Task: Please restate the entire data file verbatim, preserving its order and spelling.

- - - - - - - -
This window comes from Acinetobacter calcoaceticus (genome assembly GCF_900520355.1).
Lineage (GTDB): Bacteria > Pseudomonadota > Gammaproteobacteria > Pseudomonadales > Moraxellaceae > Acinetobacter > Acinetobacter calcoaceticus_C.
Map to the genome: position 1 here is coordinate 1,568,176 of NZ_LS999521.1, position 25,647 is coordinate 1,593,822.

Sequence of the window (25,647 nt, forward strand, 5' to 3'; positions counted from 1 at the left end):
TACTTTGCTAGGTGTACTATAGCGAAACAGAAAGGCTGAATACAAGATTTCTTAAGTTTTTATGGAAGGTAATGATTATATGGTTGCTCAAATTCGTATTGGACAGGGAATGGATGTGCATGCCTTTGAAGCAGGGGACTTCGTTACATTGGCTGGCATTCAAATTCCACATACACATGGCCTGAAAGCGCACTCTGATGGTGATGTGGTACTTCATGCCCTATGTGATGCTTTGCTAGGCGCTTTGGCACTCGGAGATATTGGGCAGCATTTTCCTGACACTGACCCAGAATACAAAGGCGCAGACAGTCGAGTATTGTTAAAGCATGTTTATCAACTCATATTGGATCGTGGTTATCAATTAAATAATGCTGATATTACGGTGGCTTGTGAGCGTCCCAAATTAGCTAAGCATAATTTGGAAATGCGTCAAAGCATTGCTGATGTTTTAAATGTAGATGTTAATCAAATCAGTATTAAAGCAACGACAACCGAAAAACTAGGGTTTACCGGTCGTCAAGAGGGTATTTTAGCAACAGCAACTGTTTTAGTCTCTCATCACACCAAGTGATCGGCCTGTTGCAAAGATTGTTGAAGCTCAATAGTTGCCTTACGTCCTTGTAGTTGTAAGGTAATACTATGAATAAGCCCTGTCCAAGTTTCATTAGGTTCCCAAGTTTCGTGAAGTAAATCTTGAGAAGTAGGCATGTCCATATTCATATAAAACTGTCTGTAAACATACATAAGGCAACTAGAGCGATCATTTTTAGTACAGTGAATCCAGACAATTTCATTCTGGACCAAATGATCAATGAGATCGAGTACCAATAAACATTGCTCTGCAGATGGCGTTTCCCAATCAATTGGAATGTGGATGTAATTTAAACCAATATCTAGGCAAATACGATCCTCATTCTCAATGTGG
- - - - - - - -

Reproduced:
This window comes from Acinetobacter calcoaceticus (genome assembly GCF_900520355.1).
Lineage (GTDB): Bacteria > Pseudomonadota > Gammaproteobacteria > Pseudomonadales > Moraxellaceae > Acinetobacter > Acinetobacter calcoaceticus_C.
Map to the genome: position 1 here is coordinate 1,568,176 of NZ_LS999521.1, position 25,647 is coordinate 1,593,822.

Sequence of the window (25,647 nt, forward strand, 5' to 3'; positions counted from 1 at the left end):
TACTTTGCTAGGTGTACTATAGCGAAACAGAAAGGCTGAATACAAGATTTCTTAAGTTTTTATGGAAGGTAATGATTATATGGTTGCTCAAATTCGTATTGGACAGGGAATGGATGTGCATGCCTTTGAAGCAGGGGACTTCGTTACATTGGCTGGCATTCAAATTCCACATACACATGGCCTGAAAGCGCACTCTGATGGTGATGTGGTACTTCATGCCCTATGTGATGCTTTGCTAGGCGCTTTGGCACTCGGAGATATTGGGCAGCATTTTCCTGACACTGACCCAGAATACAAAGGCGCAGACAGTCGAGTATTGTTAAAGCATGTTTATCAACTCATATTGGATCGTGGTTATCAATTAAATAATGCTGATATTACGGTGGCTTGTGAGCGTCCCAAATTAGCTAAGCATAATTTGGAAATGCGTCAAAGCATTGCTGATGTTTTAAATGTAGATGTTAATCAAATCAGTATTAAAGCAACGACAACCGAAAAACTAGGGTTTACCGGTCGTCAAGAGGGTATTTTAGCAACAGCAACTGTTTTAGTCTCTCATCACACCAAGTGATCGGCCTGTTGCAAAGATTGTTGAAGCTCAATAGTTGCCTTACGTCCTTGTAGTTGTAAGGTAATACTATGAATAAGCCCTGTCCAAGTTTCATTAGGTTCCCAAGTTTCGTGAAGTAAATCTTGAGAAGTAGGCATGTCCATATTCATATAAAACTGTCTGTAAACATACATAAGGCAACTAGAGCGATCATTTTTAGTACAGTGAATCCAGACAATTTCATTCTGGACCAAATGATCAATGAGATCGAGTACCAATAAACATTGCTCTGCAGATGGCGTTTCCCAATCAATTGGAATGTGGATGTAATTTAAACCAATATCTAGGCAAATACGATCCTCATTCTCAATGTGG